Mobility – Able to sit, stand, and walk.
Continence – Able to control bladder and bowel functions
Toileting – Able to get to and from the toilet and clean oneself
This benefit is usually accelerated after a waiting period and is paid as a monthly stipend until the condition no longer exists or the benefit is exhausted.
A Terminal Illness Rider will usually accelerate the death benefit when the insured receives a professional medical opinion that their life expectancy is less than 6 months.
Impact of Policy Design on Accelerated Living Benefits
It is important to understand two things:
Accelerated Living Benefits are an early receipt of the Death Benefit.
The Death Benefit includes the cash value.
Remember Life Insurance 101? The cash value in a life insurance policy is really just the policy owner saving up the death benefit for the insured over the insured’s lifetime. The insurance company covers the risk between the cash value and the death benefit. This “Net Amount at Risk” reduces each year as the cash value grows.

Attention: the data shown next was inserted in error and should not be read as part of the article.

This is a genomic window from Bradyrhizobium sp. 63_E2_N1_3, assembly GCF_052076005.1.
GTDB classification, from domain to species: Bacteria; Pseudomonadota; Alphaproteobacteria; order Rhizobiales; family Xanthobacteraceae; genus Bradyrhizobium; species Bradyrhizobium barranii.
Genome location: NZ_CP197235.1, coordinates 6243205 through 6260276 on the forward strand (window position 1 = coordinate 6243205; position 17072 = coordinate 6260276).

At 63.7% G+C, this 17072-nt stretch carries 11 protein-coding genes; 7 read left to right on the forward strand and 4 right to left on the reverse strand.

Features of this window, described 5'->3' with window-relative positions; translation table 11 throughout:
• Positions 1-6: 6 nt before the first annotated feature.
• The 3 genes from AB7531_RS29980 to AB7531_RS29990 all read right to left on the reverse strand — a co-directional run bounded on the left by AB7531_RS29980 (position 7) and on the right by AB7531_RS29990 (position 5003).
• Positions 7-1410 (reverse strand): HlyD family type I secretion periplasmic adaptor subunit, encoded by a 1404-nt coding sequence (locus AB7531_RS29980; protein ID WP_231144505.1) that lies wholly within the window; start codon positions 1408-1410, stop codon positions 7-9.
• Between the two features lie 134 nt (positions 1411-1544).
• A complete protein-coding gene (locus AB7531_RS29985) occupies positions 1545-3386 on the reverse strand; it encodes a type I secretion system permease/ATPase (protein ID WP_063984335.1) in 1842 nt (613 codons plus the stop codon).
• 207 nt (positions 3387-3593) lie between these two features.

Since the goal in a Maximum Over-funded Policy is to maximize the cash value by keeping the death benefit as low as legally possible at all times, the benefit of the Accelerated Living Benefits will be kept as low as legally possible at all times too. This means that if this rider is really important to you, you may want to consider a policy design that maximizes the benefit instead of minimizing it.
Let’s take a look at a few examples to illustrate this. We’ll start with…
Maximum Over-funded Policy Designs
You’ve seen this same graph in many of my articles and videos. The reason I keep re-using the same graphs is that I want to show you that if you have a basic understanding of how life insurance works, you can debunk most myths and answer most of your own questions. Some great resources for the life insurance basics are: